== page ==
If you’re anything like me, you probably feel as though you’ve been playing Borderlands your entire life. While that’s not likely to be entirely true (the first game appeared barely eleven years ago), we’ve seen the Borderlands series straddle two generations, taking in a bunch of competing consoles, even including some of the less popular ones like the PS Vita, Google Stadia and VR. You’ve been able to play it nearly everywhere, but now, with the arrival of the Legendary Collection on Nintendo Switch you really can. Nothing says Borderlands like playing on the toilet until your legs go dead, does it?
Borderlands is the prototypical looter shooter. The meaty gunplay, the exploration, and indeed pretty much any action you take, is likely to result in a myriad array of guns, ammo, and money springing out at you. It’s everywhere, and the incremental differences between gun types, manufacturers and special attributes mean you’ll spend almost as much time sifting through your loot as you will acquiring it. It’s a recipe that’s continued to work for Gearbox for eleven years, and, really, why stop now.
Borderlands Legendary Collection for Switch pulls together the Game of the Year editions of Borderlands, Borderlands 2, and Borderlands: The Pre-Sequel, putting them in the most accessible place yet. In terms of value, that’s a simply incredible amount of gameplay, especially when you consider that they’re some of the most popular shooters of the last decade. It doesn’t quite hit the heights of The Master Chief Collection, but it’s pretty damn close.
Switch owners who’ve yet to experience Borderlands, or dedicated fans looking to triple or quadruple dip, will want to know what they’re getting themselves in for though, and fortunately the arrival of the series on Switch hasn’t diminished any of the crazy action, the memorable characters, or the gallons of loot. Borderlands Legendary Collection is a brilliant Borderlands experience, albeit with a few graphical compromises that come from the shift to the weaker hardware.
When docked The Borderlands Legendary Collection runs at 1080p, aiming for 30fps. The clarity of the image plays out that resolution, but there’s some visible roughness to the visuals that comes from a near-complete lack of anti-aliasing. It’s obvious when jumping from the Xbox One or PS4 versions, where image quality is certainly smoother.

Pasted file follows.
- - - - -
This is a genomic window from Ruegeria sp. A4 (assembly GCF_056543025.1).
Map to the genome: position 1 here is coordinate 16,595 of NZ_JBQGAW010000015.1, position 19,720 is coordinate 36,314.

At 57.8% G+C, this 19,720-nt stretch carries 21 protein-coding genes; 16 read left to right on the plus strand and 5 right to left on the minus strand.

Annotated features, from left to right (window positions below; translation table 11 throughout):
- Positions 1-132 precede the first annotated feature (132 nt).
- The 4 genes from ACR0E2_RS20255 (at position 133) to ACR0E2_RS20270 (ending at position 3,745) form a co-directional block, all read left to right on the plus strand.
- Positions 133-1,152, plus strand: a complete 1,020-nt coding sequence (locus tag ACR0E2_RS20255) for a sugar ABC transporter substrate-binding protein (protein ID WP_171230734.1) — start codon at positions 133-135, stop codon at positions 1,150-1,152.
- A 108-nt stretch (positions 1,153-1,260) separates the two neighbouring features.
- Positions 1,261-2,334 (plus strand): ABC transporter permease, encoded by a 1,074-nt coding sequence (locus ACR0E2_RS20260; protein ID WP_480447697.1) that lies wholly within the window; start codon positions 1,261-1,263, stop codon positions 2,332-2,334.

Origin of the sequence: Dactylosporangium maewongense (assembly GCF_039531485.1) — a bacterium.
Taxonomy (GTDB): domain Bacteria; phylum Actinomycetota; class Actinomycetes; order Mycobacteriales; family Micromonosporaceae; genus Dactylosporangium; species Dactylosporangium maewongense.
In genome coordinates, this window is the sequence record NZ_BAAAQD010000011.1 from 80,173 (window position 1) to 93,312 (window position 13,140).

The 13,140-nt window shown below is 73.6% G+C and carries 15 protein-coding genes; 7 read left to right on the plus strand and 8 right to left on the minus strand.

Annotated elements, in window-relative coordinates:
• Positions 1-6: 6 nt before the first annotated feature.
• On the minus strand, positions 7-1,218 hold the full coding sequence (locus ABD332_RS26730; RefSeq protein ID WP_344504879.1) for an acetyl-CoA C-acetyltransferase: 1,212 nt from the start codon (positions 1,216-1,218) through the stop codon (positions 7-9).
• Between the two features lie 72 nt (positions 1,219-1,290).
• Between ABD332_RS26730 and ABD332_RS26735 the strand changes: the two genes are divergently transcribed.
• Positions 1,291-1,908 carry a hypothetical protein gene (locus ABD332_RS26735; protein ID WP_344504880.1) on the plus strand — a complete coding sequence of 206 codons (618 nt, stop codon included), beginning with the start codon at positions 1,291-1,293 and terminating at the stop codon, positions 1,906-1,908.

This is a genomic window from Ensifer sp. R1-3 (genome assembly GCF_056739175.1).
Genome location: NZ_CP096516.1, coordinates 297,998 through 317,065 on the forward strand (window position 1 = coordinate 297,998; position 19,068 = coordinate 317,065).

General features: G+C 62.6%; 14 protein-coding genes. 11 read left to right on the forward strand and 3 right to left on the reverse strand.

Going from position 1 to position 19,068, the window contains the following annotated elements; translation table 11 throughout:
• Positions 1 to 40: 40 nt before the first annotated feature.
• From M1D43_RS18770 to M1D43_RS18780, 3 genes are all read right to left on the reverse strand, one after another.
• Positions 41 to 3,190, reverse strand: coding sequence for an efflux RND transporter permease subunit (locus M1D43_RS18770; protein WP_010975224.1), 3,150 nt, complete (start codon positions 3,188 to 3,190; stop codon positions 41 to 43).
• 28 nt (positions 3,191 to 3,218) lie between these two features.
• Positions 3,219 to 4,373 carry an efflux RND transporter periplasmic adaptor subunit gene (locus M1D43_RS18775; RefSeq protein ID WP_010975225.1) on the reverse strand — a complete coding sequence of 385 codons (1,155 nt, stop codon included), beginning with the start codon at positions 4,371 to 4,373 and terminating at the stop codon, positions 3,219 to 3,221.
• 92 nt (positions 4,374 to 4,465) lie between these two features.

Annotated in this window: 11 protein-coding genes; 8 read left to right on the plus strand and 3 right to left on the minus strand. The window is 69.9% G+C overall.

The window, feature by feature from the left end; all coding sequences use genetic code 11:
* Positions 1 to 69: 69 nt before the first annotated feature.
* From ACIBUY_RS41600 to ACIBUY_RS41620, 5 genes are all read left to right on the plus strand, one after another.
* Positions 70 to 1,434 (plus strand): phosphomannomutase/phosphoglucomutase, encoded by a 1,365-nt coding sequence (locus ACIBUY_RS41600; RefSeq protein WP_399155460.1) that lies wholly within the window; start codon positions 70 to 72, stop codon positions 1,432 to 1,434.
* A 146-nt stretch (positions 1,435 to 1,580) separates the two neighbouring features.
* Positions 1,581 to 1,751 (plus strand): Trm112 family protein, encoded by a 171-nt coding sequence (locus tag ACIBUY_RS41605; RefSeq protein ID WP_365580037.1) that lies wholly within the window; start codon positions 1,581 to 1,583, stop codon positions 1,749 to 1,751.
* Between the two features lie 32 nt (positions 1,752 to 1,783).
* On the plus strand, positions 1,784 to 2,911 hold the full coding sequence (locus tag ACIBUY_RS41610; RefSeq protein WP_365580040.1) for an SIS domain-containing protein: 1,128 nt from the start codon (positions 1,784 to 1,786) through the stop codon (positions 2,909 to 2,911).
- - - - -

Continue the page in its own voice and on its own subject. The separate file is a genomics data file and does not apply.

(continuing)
In a head to head battle it’s clear that the more powerful consoles, and of course the PC, are offering a better-looking image. Besides that, there’s some obvious texture pop-in as you make your way through the landscape, though how much that bothers you is likely to be more personal; it didn’t bother me in the slightest.
Performance is solid, whether at home attached to the TV or on the go, though there are occasional hiccups and stutters here and there. They also appear in the Xbox One and PS4 versions – though those consoles shoot for 60fps instead of 30fps – so it’s not an issue that’s purely limited to Nintendo’s less powerful console. There’s certainly none of the screen tearing that was so prevalent on the original Xbox 360 and PS3 releases, and considering their age, it’s not much of a surprise that the Switch port is so consistent.
The thing is that Borderlands’ bold comic-book art-style makes any roughness virtually meaningless. Borderlands on Switch looks like Borderlands, and that includes when playing handheld. I was incredibly impressed with how clear and vivid the image is on the Switch’s built in screen, and while there’s still the same lack of anti-aliasing, it matters a great deal less. Borderlands on Switch is attractive and playable, and the only real concession is having to play with the Joy-Con and their stubby analogue sticks.
As with any other shooter on Switch, from Overwatch to Wolfenstein, you’re going to be better served by playing with the Pro Controller at home, but that’s hardly Borderlands’ fault. There is however the option of motion controls, and they actually prove to be pretty useful, utilising the gyros in Nintendo’s controllers and certainly giving you more fine control than the Joy-Con, particularly when using weapons with a scope. Lining up a headshot has rarely been so intuitive.
The Legendary Collection not only pulls the first three games together, it also includes all of the assorted DLC for each title. Borderlands 2 remains the highlight of the pack, not simply because of the wonderfully maniacal Handsome Jack, but also due to the improved weaponry, gunplay and story-telling.
Similarly, The Pre-Sequel, benefits from all of the advancements made in the second game, while offering a few ideas of its own and a more in-depth look at Jack before he became quite so much of a git. In the grand scheme of things, it’s the first game that suffers the most from the passing of time. It remains straightforward, cathartic fun, but the other two games are considerably better.